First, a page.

[mono-packagers] release frequency
paul at all-the-johnsons.co.uk
Tue Dec 9 05:54:48 EST 2008
> Paul can correct me on this, but I believe Ubuntu is not the only
> distribution on a 6-month schedule - Fedora's last four releases (and
> their next one) seem to be released in late May and late November. For
> Ubuntu, releases are in late April and October.
Fedora does 3 a year, though depending on the release schedule, it can
be miss (it's every 4 months, but they're not released jan/may/dec
exactly, so there can be over-runs, show stoppers and the such).
What's the release schedule for Mandriva these days?
> Given the need for thorough testing, and the frequent major changes
> between upstream versions, even if the dates matched up perfectly, I
> doubt we'd ever be able to include a "current" Mono in a stable release
> (i.e. by the time we have a version packaged, tested, and integrated
> into the distro, and the distro released - a new version will be out and
> people moaning that we're obsolete). Certainly not with 4 major releases
> a year.
Well, 2.0.1 was shipped by default with F10, but that was by the skin of
> The question from where I'm sat, then, becomes "who benefits from your
> 3-month proposal"? If no distribution is releasing that frequently, then
> where is the advantage in integrating a Mono release into a development
> distro (cooker, rawhide, factory, whatever) when you know it will never
> be part of that release?
A 3 month turn around is quite useful, but only depending on the release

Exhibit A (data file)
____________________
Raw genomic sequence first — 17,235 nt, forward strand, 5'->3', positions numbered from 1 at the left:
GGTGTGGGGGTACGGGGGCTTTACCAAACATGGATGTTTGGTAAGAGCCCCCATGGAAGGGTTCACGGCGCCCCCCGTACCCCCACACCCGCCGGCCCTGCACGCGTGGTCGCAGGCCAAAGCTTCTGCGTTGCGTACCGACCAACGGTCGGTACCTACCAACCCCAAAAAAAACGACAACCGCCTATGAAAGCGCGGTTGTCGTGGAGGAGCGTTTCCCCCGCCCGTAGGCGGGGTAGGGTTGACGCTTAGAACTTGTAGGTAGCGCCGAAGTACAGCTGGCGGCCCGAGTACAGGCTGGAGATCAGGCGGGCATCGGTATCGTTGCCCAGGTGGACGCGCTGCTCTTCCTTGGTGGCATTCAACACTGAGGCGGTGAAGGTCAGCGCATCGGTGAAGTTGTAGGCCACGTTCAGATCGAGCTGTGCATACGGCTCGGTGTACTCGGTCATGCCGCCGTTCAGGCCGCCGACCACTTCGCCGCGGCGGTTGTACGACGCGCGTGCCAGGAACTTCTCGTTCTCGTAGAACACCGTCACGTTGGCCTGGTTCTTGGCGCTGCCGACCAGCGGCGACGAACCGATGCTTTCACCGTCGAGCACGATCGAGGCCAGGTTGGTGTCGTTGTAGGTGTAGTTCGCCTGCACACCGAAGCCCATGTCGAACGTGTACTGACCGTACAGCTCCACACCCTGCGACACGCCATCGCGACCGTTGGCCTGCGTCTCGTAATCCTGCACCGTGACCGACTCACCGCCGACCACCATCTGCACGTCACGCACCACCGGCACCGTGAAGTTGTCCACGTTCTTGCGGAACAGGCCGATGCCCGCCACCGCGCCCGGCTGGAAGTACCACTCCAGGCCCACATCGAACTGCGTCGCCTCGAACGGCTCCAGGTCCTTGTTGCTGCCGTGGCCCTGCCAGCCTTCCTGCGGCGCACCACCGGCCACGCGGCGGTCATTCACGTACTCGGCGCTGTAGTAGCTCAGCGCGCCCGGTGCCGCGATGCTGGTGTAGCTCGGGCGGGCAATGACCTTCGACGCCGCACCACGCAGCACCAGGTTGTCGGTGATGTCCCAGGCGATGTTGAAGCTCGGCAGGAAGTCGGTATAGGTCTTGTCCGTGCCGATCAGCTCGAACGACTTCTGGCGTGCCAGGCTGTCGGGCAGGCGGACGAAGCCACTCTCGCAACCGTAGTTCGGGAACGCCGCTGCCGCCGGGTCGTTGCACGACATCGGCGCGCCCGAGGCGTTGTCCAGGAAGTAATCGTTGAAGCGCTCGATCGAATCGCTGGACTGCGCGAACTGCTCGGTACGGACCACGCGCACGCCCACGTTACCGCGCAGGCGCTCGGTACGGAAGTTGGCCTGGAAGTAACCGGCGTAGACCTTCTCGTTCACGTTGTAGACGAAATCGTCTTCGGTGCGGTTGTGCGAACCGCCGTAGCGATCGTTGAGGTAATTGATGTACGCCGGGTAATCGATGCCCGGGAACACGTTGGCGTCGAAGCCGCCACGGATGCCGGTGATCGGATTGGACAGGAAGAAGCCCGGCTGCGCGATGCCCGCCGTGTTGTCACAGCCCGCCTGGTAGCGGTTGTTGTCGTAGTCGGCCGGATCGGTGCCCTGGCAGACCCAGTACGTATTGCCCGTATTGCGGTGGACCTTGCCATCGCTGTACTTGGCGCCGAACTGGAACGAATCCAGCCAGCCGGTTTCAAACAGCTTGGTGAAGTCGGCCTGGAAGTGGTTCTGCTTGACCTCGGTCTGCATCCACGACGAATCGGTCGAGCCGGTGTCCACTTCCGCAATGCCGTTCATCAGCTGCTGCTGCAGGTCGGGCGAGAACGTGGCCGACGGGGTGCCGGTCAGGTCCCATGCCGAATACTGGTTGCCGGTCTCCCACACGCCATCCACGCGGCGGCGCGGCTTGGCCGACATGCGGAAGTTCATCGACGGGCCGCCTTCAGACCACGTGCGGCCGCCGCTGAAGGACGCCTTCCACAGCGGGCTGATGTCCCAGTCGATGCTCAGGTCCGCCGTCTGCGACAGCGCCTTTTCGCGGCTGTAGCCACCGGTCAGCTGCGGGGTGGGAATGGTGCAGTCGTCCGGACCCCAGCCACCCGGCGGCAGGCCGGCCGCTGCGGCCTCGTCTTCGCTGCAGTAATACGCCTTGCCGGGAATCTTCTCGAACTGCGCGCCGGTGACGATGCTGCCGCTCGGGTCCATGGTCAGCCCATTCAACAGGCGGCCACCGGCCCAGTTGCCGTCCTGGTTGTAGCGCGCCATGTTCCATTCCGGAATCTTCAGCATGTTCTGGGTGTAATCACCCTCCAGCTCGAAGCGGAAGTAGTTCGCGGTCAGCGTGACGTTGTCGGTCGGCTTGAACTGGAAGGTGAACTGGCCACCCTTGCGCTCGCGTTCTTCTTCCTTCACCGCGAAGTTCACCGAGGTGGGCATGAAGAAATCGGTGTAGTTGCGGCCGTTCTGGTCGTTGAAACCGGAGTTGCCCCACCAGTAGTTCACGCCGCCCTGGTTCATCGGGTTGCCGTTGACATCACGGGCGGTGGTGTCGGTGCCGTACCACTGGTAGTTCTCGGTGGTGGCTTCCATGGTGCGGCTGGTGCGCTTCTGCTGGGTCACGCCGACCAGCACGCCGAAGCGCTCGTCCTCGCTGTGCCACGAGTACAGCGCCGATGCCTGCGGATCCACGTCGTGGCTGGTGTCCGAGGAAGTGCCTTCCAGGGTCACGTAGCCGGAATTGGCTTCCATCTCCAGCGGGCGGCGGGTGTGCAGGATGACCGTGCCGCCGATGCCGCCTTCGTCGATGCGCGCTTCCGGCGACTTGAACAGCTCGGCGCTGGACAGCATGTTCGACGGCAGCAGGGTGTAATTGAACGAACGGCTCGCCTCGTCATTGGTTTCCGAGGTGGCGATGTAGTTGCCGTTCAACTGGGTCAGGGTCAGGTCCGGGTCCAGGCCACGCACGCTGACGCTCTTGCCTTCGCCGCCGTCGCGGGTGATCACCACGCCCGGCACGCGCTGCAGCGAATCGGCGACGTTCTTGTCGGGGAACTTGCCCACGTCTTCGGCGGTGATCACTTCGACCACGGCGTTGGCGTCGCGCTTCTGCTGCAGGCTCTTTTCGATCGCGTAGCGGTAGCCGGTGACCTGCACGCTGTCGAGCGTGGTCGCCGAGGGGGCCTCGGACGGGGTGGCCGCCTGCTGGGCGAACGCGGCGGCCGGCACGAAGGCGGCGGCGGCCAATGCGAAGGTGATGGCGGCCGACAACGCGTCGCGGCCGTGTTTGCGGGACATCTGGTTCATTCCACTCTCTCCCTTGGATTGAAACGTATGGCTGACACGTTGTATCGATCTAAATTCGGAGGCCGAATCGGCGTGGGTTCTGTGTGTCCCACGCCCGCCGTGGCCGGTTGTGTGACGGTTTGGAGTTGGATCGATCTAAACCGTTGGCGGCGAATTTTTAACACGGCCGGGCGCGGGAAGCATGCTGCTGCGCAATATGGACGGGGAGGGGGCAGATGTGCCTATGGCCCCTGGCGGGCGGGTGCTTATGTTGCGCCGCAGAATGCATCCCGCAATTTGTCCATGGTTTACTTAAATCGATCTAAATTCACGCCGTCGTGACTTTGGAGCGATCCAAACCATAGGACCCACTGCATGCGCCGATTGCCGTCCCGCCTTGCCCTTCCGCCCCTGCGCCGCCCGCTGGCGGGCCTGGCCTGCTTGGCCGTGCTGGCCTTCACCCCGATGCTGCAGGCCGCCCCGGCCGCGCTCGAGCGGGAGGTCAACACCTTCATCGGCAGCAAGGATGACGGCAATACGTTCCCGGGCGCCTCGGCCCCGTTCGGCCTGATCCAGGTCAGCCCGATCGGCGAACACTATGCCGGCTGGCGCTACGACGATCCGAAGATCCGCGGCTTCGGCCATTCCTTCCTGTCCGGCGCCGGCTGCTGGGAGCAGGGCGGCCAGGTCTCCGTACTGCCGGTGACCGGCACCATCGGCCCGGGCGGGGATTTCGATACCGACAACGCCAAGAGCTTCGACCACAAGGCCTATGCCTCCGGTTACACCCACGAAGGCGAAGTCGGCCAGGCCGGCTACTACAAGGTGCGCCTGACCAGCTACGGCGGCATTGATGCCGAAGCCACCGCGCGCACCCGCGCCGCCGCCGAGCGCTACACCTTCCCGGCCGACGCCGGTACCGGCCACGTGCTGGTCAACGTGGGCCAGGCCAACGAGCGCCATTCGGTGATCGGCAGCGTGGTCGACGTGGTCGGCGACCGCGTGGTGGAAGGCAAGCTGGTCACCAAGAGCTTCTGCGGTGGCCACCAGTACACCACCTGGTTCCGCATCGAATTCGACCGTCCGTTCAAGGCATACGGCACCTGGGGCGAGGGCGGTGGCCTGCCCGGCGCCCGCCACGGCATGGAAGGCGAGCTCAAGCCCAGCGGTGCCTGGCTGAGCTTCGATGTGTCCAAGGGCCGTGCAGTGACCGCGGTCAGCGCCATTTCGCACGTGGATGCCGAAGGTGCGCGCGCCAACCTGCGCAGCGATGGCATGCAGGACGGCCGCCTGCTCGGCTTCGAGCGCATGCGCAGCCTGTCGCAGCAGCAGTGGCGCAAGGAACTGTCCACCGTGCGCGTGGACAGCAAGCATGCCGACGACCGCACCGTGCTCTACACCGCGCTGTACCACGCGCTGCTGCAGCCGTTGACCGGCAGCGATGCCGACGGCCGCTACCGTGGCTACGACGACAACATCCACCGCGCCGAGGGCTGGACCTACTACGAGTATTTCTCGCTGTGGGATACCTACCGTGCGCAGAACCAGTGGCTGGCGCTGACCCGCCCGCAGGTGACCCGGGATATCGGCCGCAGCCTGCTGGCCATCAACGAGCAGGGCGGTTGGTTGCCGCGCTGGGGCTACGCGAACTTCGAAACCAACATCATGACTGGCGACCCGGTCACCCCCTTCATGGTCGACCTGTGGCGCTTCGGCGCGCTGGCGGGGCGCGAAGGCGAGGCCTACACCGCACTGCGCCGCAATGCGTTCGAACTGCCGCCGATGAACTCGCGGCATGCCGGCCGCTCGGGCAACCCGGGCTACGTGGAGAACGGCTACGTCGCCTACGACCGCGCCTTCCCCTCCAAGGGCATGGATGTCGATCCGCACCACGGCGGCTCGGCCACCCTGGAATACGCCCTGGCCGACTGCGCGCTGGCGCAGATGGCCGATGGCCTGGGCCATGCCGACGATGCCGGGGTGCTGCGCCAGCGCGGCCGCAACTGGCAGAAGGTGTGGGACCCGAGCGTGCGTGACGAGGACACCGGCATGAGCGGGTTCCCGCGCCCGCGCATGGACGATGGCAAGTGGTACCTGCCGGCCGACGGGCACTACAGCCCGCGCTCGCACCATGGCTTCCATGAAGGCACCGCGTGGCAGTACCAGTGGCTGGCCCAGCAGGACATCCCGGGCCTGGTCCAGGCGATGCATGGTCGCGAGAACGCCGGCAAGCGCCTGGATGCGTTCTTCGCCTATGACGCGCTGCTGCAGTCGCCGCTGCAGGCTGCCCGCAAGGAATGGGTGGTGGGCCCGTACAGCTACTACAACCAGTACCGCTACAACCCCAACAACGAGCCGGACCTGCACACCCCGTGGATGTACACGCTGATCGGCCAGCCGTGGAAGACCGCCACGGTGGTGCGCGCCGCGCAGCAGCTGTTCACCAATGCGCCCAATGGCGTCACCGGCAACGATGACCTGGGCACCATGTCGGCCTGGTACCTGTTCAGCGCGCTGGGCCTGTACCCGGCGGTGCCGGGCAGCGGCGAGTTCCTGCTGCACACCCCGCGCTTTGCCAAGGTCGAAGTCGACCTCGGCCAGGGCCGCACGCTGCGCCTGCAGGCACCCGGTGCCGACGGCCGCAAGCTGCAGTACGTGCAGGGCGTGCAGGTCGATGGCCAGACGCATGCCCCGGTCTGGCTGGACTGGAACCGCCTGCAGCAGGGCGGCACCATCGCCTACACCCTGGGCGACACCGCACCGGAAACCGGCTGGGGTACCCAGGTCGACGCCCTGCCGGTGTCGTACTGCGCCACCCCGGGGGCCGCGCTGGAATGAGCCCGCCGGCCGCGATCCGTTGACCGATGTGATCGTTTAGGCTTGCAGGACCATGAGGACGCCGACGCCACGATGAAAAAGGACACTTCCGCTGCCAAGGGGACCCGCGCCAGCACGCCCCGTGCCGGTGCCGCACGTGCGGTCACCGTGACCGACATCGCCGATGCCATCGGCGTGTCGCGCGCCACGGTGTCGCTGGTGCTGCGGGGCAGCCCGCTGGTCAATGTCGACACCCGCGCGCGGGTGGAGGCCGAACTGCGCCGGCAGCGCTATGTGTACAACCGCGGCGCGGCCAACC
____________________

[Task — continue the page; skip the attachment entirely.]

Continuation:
dates. For example, f11 is pencilled in for March 2009. If we have a
full 2.2 release by early-mid Feb 2009, then there is a really good
chance of f11 shipping with 2.2. Obviously, YMMV depending on distro
> Here's my counter-proposal: In keeping with the majority of
> distributions running on a 6-month (or approximately 6-month) schedule,
> how about releasing major Mono versions on a 6-month basis as well? A
> major Mono version every 6 months which warrants the packaging work
> involved - with as many intermediary bugfix-only releases in between as
> are deemed necessary. Packagers then know which "major" release they
> need to work with, work towards, and test - and at worst they only
> differ by minor point releases (where some or all of the point release
> fixes may end up being used anyway).
The only thing which causes me a headache with packaging mono is fixing
the plethora of $(prefix)/lib problems for non-x86 architecture ;-) -
the actual build process is very easy.
> Now, time for some stats. Here's a table of major distro releases, the
> Mono versions included, the release date, and the age of the Mono
> release on that date. It should help to give an indication of which
> distros need how much time to work, and point towards a good date for
> major Mono releases:
> Fedora 7 | 2007/05/31 | 1.2.3 | 4 months
> Fedora 8 | 2007/11/08 | 1.2.4 | 4 months
Both F7 and F8 are no longer supported at all.
> Clearly the turnaround is longer for Ubuntu than the others. There are a
> few reasons for this, which can generally be summed up with "more
> complex packaging, more QA, more architectures" - our cooperation with
> Debian is invaluable, but also makes us weak to the sometimes (always)
> protracted delays between Debian releases. I've declined to list Debian
> in the table since, despite being one of the oldest Mono-containing
> distributions, it's essentially impossible to predict or work towards
> Debian release dates.
(speaking personally) I have always felt Debian is the achillies heal of
Sie können mich aufreizen und wirklich heiß machen!
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